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Question on price discrimination!

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bizi Female
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  #1 Old 29-09-2009 Default Question on price discrimination!

can anyone give me any ideas how to answer this question?

Your group has been recruited by Tenaga National Berhad (TNB) to develop strategies to discriminate prices in order to maximize profit. Discuss plans and strategies to discriminate prices in order to maximize profit.

thanks
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cfeic Female
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  #2 Old 30-09-2009 Default Re: question on price discrimination!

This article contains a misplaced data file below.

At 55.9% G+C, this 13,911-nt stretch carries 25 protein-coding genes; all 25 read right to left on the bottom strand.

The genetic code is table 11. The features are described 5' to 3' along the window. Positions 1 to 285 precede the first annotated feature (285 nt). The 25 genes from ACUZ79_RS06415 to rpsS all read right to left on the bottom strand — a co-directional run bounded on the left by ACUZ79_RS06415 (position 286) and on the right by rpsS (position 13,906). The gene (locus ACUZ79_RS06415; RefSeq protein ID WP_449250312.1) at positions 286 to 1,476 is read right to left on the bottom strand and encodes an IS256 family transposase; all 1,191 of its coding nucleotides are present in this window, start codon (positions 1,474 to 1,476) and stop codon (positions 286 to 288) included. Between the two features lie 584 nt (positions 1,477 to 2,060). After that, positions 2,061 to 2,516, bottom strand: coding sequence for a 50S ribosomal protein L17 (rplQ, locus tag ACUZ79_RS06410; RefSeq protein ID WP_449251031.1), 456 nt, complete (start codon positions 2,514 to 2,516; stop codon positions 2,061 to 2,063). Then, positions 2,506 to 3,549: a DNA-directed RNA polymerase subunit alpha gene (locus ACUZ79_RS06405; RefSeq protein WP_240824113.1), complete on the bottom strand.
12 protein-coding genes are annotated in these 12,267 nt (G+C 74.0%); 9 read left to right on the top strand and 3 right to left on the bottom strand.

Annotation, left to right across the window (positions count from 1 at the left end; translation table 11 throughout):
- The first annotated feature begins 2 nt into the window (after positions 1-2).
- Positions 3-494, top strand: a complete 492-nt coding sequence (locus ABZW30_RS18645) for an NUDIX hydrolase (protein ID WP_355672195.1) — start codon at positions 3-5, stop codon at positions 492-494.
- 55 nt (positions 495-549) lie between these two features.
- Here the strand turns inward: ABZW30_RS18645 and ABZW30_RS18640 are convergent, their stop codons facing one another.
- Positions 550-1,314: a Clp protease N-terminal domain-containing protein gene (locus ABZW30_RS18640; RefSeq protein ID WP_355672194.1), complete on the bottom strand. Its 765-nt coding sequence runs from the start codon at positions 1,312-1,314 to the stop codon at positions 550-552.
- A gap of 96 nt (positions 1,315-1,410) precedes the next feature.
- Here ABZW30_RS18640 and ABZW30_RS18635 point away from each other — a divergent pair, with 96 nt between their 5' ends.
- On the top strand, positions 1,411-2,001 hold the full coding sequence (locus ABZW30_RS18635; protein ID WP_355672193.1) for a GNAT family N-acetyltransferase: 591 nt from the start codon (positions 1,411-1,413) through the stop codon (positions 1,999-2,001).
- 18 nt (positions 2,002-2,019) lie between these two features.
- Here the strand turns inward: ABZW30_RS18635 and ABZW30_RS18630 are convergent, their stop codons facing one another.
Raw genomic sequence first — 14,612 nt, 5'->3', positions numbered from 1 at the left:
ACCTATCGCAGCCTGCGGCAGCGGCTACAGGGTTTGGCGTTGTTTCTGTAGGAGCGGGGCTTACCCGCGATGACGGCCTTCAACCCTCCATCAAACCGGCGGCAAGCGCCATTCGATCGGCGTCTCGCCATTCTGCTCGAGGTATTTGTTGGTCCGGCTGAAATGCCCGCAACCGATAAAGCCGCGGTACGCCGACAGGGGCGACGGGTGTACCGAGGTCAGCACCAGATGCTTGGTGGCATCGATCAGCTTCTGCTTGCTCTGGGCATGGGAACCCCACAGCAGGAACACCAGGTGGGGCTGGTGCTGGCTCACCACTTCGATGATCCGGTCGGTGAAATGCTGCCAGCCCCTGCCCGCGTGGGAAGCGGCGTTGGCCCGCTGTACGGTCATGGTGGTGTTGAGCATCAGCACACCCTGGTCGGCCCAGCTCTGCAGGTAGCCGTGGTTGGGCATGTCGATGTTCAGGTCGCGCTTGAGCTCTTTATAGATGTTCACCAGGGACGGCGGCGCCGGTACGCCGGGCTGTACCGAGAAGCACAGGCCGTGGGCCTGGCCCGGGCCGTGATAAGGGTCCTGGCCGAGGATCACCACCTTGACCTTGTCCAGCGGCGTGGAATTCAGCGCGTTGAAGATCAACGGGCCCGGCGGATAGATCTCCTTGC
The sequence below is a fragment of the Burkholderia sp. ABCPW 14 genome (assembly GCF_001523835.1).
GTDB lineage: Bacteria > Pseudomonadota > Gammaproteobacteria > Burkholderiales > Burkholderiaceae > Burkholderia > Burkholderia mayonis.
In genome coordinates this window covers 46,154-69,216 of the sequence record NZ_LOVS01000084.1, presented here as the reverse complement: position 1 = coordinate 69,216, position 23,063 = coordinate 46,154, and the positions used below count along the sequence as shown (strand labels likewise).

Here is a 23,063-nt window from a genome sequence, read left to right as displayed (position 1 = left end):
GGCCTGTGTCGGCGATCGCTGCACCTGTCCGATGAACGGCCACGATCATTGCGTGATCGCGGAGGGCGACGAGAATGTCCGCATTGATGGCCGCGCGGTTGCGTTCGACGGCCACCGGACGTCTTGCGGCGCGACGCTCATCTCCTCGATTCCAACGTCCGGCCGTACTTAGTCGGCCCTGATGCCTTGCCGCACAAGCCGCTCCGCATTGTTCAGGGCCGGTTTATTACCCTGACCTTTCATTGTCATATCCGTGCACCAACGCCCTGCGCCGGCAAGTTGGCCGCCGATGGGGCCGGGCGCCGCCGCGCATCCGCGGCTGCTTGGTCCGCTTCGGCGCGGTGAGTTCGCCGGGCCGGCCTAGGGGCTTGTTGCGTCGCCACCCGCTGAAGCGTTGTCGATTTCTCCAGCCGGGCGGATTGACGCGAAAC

why did TNB want to use discriminate to maximixe profits?Tnb had already monopoly electricity in our country... If to maximize profit maybe its can charge more in richer residential place,because they will not cut down the usage of electric even the rates of electric had raise...haha its just my own opinion lar...just ignore if u think it is nonsense...
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Seiryu
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  #3 Old 01-10-2009 Default Re: question on price discrimination!

Is this your intermediate microecons homework?

Monopolies actually price discriminates. In fact, monopolies have higher tendencies to price discriminate because they have the power to do so (price of good is not dictated by the market's equilibrium, but by them. Well they still have a certain degree of constraints like elasticities of demand etc, but generally they have more freedom).